F&W Shop: A collection we crave

From time to time Mohawk invites friends to curate special collections at our shop. We love this month’s collection—we never knew we had so many beautiful reds, whites and blues until Kristen Magee from Paper Crave handpicked a few of her faves for us. Take a look at the Paper Crave Collection. We also love her words. Thank you, Kristen. [PW]

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Bastille dainties: The many faces of Marianne

[Alyson Kuhn] Today is Bastille Day, and I am serving tiny morsels of French philately. When I think of classic French first names, Françoise, Brigitte and Marie-Claire come right to mind. But it is the name Marianne that symbolizes liberté, égalité, fraternité. Since the mid-1940s, Marianne has been depicted on French postage stamps designed by a range of artists and engravers — only one of them a woman, Eve Luquet. The sheet above, issued in 1997, is Luquet’s design.

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Off-the-wall wallpaper

We’ve posted a number of stories lately about wallpaper … whimsical pampered poodles and elegant trompe l’oeil. Now we’ve discovered “wallpaper” that can be changed at whim. This isn’t paper, it’s paint that acts like paper: Paint your wall with IdeaPaint and create a blank canvas — a changeable communication medium for brainstorming, art, inspiration or action.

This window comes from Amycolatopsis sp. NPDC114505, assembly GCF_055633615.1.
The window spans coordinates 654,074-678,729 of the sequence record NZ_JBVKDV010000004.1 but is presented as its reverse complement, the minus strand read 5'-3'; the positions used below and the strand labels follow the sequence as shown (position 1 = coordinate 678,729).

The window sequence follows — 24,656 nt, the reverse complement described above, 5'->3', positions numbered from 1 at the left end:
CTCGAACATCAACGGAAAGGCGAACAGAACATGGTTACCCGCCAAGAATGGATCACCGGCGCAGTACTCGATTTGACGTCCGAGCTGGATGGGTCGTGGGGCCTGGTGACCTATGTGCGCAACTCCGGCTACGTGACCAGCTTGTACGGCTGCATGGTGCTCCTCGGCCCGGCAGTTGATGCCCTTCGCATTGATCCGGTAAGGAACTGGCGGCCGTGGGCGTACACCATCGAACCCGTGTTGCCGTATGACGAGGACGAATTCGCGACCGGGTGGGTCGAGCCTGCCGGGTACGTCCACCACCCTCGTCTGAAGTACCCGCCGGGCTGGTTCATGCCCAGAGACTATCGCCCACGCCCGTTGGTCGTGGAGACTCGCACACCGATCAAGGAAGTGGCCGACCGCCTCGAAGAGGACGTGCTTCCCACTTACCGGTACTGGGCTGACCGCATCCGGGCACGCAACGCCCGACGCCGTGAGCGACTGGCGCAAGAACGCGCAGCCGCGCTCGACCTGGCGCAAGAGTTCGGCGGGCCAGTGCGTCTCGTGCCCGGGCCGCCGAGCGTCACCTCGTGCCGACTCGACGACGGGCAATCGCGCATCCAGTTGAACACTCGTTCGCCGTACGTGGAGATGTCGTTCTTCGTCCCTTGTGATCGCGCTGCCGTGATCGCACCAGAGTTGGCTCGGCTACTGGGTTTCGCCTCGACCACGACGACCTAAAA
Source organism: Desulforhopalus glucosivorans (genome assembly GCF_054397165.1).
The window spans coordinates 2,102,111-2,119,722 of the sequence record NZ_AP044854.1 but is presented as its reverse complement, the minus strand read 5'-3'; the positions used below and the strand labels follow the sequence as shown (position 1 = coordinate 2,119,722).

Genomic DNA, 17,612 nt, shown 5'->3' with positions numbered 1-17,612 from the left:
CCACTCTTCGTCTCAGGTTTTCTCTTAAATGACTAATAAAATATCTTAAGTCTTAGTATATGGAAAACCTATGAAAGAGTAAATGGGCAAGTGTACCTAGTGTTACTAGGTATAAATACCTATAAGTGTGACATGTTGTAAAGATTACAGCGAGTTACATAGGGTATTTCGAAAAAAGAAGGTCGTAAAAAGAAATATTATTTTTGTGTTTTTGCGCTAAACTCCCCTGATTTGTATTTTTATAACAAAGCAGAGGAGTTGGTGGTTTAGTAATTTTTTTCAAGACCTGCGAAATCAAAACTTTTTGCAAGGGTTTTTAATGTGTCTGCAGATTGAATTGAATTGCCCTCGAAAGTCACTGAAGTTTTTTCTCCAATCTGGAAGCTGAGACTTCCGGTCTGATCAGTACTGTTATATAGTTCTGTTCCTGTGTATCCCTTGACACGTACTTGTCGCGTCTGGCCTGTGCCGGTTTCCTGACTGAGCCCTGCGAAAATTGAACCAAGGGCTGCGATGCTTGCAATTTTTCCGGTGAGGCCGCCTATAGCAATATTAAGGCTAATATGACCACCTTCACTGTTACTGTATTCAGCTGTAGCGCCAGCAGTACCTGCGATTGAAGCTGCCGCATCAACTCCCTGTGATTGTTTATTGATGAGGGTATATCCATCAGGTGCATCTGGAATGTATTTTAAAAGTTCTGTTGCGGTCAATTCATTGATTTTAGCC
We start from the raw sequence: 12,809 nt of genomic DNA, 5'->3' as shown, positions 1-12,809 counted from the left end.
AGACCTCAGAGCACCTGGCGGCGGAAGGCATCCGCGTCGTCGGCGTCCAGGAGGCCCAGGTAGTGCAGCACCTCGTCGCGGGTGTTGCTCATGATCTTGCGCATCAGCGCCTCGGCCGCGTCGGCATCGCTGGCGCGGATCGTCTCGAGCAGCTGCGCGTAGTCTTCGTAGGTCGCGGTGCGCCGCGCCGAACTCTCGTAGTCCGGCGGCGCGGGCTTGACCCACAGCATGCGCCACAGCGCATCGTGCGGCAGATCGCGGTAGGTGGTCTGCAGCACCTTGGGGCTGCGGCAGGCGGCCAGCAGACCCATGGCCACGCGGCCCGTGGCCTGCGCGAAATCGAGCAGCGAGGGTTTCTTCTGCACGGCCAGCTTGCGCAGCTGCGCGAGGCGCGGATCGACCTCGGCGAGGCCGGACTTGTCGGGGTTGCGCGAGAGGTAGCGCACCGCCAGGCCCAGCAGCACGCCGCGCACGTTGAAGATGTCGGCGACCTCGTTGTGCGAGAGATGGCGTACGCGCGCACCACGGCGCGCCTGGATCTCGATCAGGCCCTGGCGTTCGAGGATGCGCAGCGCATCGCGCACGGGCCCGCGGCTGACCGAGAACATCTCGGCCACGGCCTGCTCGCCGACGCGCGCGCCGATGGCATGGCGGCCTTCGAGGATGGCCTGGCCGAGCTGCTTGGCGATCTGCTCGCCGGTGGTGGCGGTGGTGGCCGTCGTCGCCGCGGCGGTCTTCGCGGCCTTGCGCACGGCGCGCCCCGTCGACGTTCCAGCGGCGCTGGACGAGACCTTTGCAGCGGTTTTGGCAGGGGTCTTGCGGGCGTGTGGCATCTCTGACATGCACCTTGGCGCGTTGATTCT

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French ephemera swap

In honor of Bastille Day on July 14, we have been on the hunt for unusual French papers. We cooed upon finding this exquisite French paper from the 1800s. Sadly, we visited too late (ugh, sold). But our day became brighter when we happened by Holly Moore’s Paper Pieces of Me blog and her recent post, “French Ephemera Swap.” In the article, Moore — a self-described paper philanderer — introduces us paper lovers to the Marie Antoinette Mail Art Group. Cherchez la femme!

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Cheryl Yau weighs in on the end of a letterpress dynasty in Hong Kong

The July issue of Ilene Strizver’s All Things Typographic recently wafted its way to me. Actually it didn’t waft: Ilene, founder of The Type Studio, sent it. I scanned the table of topics and immediately scrolled down to “The End of Movable Type in China.” Strivzer has excerpted several typographic tidbits from Cheryl Yau’s fresh post on idsgn.org (a design blog) and provided a link to the full article. I had not known that movable type was “moving” in China 400 years before Gutenberg, nor that printing is considered one of the four great inventions of ancient China.

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Gourmet French ephemera: Whet your appetite for Bastille Day

[Alyson R. Kuhn] Voilà a sampling from my ARKive of tasty French menu artifacts. And a pair of LUminous (not a typo, mes amis, but a hint) cookie labels. And a liqueur label that I hope will make you groggy with joie. Bonbon appétit!

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